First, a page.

From runway to art to cult beauty, French anything is considered the pinnacle of quality - and cuisine is no exception. You can’t argue that there’s a certain je ne sais quoi unique to the French.
We actually owe a lot to the French for our contemporary dining culture. Gallic techniques are the cornerstone of modern cookery, hence the familiar culinary terms we still use today (sommeliers, maître d’s and of course, chefs). In fact, most chefs - including local hospitality legend Gareth Stewart - learnings are steeped in traditional French cooking for good reason.
Euro executive chef Gareth Stewart drew inspiration from his time in Europe for the new winter menu.
“I learned how to enjoy the French way of cooking from a young age,” says Stewart. “Spending time in French-inspired kitchens allowed me to truly master their techniques and philosophy, which for some time I truly believed was the only way.”
Tapping into its roots, iconic waterfront restaurant Euro is paying homage to French gastronomy, bringing aspirational haute cuisine to the fore this winter. The newly unveiled winter menu features Parisian-inspired fare, brought to life by works captured in France by award-winning Kiwi photographer Alistair Guthrie in 1999 – the same year Euro opened.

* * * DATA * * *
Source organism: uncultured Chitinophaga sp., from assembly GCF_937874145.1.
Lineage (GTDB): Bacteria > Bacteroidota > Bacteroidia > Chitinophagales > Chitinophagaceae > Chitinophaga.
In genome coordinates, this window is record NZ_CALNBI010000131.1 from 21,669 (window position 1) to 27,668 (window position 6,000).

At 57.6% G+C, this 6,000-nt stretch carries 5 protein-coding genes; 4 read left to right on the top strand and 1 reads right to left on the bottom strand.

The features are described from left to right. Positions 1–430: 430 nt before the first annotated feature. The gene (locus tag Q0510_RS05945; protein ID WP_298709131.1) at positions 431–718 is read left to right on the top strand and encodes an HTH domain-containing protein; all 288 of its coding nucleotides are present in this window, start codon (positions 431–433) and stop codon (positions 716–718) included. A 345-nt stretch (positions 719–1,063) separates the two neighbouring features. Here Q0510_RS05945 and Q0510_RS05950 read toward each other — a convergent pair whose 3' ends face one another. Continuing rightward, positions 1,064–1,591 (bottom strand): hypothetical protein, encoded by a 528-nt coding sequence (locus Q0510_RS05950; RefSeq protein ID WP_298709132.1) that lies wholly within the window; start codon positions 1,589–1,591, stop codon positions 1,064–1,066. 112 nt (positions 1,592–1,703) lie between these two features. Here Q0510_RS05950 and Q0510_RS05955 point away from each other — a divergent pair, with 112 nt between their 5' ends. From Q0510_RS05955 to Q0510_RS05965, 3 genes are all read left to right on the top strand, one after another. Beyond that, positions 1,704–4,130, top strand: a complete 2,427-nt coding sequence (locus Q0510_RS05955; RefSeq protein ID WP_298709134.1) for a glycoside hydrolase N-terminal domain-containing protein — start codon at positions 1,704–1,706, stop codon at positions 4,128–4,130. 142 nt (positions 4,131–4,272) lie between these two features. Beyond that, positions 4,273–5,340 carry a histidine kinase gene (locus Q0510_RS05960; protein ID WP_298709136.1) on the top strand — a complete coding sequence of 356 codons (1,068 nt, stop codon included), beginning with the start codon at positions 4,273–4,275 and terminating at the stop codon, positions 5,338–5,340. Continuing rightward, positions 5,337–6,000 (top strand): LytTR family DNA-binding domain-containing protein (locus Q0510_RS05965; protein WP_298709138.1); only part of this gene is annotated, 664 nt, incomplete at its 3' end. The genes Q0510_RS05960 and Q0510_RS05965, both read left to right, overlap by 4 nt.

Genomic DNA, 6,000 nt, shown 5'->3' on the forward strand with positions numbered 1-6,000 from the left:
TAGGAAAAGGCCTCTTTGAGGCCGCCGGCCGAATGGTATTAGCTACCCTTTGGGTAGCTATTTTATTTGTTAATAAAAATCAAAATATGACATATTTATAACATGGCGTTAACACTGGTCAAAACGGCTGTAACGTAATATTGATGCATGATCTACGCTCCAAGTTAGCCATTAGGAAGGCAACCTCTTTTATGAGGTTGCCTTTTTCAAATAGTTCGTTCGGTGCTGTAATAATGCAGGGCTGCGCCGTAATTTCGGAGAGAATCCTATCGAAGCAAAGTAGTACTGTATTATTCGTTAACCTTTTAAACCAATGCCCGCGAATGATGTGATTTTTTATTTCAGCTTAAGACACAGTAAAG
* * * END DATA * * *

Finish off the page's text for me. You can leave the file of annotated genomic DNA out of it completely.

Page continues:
Reminiscent of classic bistro cuisine, the decadent new menu has been designed by executive chef Gareth Stewart. Combining rich comforting flavours with a distinctively Kiwi twist, the menu is a carefully crafted passion play for Stewart, weaving a story through every dish.
“French cuisine speaks to passion and expression – something I’ve always admired – and I want to pass that onto guests,” explains Stewart.
Diners are invited to indulge in fine French fare including signature dishes like bouillabaisse with line caught fish ‘on the bone’, mussels, clams, local octopus and saffron rouille and French bean cassoulet with local octopus and fresh andouille. The quintessentially French steak frites are there too, but with a Euro spin - wagyu bavette, pommes paille, bearnaise and bone marrow jus. For lovers of pommes de terre, enjoy the beloved spud two ways: a rendition of the classic tartiflette (from Savoy in the French Alps), with hassleback potatoes, bacon, raclette cheese and truffle. Or, egg ‘n’ chips, hand cut duck fat chips with smoked and cured yolk and pecorin.
Complementing the food is a unique collection of cocktails created by mixologist and bar operations manager Katie Cramphorn, crafted to imbibe on their own or alongside Stewart’s range of delicious dishes. Apéritifs include the Midnight in Paris with cognac, apricot, raspberry and Champagne, a classic Sidecar with brandy, Cointreau and lemon and the warming Winter’s Bone which blends spiced brandy with fig, red wine, lemon and egg whites.
The easy-to-navigate menu divided into three sections - Le Jardin (the garden), La Terre (the land) and L’Océan (the sea) - is designed with both the French dining connoisseur and unacquainted in mind. There’s literally something to tickle everyone’s fancy at Euro this season.